26. Ader DN, South-Paul J, Adera T, Deuster PA. Cyclical mastalgia: prevalence and associated health and behavioral factors. J Psychosom Obstet Gynaecol
27. Hartmann LC, Sellers TA, Frost MH, Lingle WL, Degnim AC, Ghosh K, et al.
Benign breast disease and the risk of breast cancer. N Engl J Med
28. Kessler JH. The effect of supraphysiologic levels of iodine on patients with cyclic mastalgia. Breast J 2004;10(4):328-36.
29. Ghent WR, Eskin BA, Low DA, Hill LP. Iodine replacement in fibrocystic disease of the breast. Can J Surg 1993;36(5):453-60.
30. Ghent WR, Ghent RA, Eskin BA, Ghent WR, Ghent RA, Eskin BAGhent WR,
Ghent RA, Eskin BAs; Treatment of iodine deficiency diseases. USA patent
6,019,970. 2000 Feb. 1, 2000.
31. Wright J. One mineral can help a myriad of conditions from atherosclerosis to
"COPD" to zits. [cited April 3, 2007]; Available from: http://www.tahomaclinic.com/iodide.shtml
32. Abraham GE. Serum inorganic iodide levels following ingestion of a tablet form of Lugol solution: Evidence for an enterohepatic circulation of iodine. The
Original Internist 2005;11(3):112-118.
33. West B. Atrial fibrillation, arrhythmias and iodine. Health Alert 2006;23(6). disease. J Am Coll Nutr 2006;25(1):1-11.
35. International Council for the Control of Iodine Deficiency Disorders. Finland IDD prevalence and control program data. [cited April 5, 2007]; Available from: http://indorgs.virginia.edu/iccidd/mi/idd_057.htm
JD. The Original
37. Health Effects: Fluoride & Bone: Density Vs. Strength. [cited April 5, 2006];
Available from: http://www.fluoridealert.org/health/bone/density/strength.html
38. Woeber KA, Ingbar SH. Metabolism of L-thyroxine by phagocytosing human leukocytes. J Clin Invest 1973;52(8):1796-803.
39. Klebanoff SJ, Green WL. Degradation of thyroid hormones by phagocytosing human leukocytes. J Clin Invest 1973;52(1):60-72.
40. Klebanoff SJ. Iodination of bacteria: a bactericidal mechanism. J Exp Med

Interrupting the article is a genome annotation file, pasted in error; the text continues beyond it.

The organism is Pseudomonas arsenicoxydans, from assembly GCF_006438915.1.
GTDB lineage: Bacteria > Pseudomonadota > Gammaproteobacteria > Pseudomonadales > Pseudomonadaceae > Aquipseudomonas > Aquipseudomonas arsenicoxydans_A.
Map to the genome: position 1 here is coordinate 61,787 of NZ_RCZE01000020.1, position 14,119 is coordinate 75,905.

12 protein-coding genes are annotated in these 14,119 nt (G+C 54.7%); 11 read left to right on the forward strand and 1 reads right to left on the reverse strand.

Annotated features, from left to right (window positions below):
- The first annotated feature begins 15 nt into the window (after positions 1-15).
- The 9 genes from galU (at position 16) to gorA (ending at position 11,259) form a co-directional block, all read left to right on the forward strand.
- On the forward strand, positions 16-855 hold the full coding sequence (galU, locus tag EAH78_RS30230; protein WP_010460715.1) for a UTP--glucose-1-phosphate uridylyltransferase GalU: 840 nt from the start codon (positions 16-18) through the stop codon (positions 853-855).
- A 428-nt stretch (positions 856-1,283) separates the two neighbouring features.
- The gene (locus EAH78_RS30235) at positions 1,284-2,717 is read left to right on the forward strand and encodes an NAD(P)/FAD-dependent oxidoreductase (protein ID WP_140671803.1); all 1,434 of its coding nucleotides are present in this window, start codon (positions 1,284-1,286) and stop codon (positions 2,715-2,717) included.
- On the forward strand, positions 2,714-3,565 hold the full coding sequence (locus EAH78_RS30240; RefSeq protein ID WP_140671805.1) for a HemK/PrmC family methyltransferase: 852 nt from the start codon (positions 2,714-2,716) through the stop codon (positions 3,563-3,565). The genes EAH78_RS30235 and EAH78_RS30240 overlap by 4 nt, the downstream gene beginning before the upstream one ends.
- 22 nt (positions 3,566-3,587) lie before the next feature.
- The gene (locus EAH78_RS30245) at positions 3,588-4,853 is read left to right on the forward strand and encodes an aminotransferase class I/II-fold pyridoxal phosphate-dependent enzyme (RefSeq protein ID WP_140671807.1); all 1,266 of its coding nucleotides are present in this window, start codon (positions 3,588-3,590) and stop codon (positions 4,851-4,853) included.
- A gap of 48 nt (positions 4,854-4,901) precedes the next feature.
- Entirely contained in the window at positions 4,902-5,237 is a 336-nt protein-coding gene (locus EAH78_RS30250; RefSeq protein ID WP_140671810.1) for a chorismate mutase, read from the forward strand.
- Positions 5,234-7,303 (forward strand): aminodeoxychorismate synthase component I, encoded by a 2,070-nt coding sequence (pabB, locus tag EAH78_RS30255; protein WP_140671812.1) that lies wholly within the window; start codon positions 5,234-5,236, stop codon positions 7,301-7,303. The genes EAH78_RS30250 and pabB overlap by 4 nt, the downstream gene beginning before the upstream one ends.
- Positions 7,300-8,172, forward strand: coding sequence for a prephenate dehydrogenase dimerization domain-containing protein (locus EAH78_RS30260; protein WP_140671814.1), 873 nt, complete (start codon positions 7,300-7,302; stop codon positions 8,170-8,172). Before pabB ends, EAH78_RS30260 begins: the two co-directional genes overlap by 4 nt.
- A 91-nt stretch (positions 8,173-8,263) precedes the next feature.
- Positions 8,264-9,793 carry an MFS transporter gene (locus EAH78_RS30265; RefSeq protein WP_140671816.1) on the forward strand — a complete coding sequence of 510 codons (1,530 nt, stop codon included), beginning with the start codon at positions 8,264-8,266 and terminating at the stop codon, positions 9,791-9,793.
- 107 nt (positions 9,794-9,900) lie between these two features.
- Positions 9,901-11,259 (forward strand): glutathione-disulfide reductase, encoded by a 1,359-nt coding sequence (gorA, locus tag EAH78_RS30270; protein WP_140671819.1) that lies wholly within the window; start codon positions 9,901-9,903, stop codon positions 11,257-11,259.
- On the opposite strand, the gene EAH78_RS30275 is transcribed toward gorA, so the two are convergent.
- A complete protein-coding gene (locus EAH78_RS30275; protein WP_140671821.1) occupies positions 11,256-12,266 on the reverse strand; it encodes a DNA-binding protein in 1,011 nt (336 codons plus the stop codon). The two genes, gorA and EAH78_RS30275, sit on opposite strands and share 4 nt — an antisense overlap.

41. Meinhold H, Gramm HJ, Meissner W, Zimmermann J, Schwander J, Dennhardt
R, et al. Elevated serum diiodotyrosine (DIT) in severe infections and sepsis: DIT, a possible new marker of leukocyte activity. J Clin Endocrinol Metab
42. World Health Organization. Iodine status worldwide. WHO global database on iodine deficiency. 2004 [cited April 12, 2007]; Available from: http://whqlibdoc.who.int/publications/2004/9241592001.pdf
43. Dunn JT, Delange F. Damaged reproduction: the most important consequence of iodine deficiency. J Clin Endocrinol Metab 2001;86(6):2360-3.
44. Haddow JE, Palomaki GE, Allan WC, Williams JR, Knight GJ, Gagnon J, et al.
Maternal thyroid deficiency during pregnancy and subsequent neuropsychological development of the child. N Engl J Med 1999;341(8):549-55.
45. Bleichrodt N, Born MP. A metaanalysis of research on iodine and its relationship to cognitive development. In: Stanbury JB, editor. The damaged brain of iodine deficiency. New York: Cognizant Communication; 1994. p. 195-200.
46. Vermiglio F, Lo Presti VP, Moleti M, Sidoti M, Tortorella G, Scaffidi G, et al.
Attention deficit and hyperactivity disorders in the offspring of mothers exposed to mild-moderate iodine deficiency: a possible novel iodine deficiency disorder in developed countries. J Clin Endocrinol Metab 2004;89(12):6054-60.
47. DeLong GR, Leslie PW, Wang SH, Jiang XM, Zhang ML, Rakeman M, et al.
Effect on infant mortality of iodination of irrigation water in a severely iodinedeficient area of China. Lancet 1997;350(9080):771-3.
48. Cobra C, Muhilal, Rusmil K, Rustama D, Djatnika, Suwardi SS, et al. Infant survival is improved by oral iodine supplementation. J Nutr 1997;127(4):574-8.
49. Abraham GE. The historical background of the iodine project. The Original
50. Abraham GE. The safe and effective implementation of orthoiodosupplementation in medical practice. The Original Internist 2004;11:17-
51. Shevin W. Clinical experience with orthoidosupplementation. In: Recent advances in the use of iodine in medical practice. Scottsdale, AZ.
52. Thrall KD, Bull RJ. Differences in the distribution of iodine and iodide in the
Sprague-Dawley rat. Fundam Appl Toxicol 1990;15(1):75-81.
53. Thrall KD, Bull RJ, Sauer RL. Distribution of iodine into blood components of the Sprague-Dawley rat differs with the chemical form administered. J Toxicol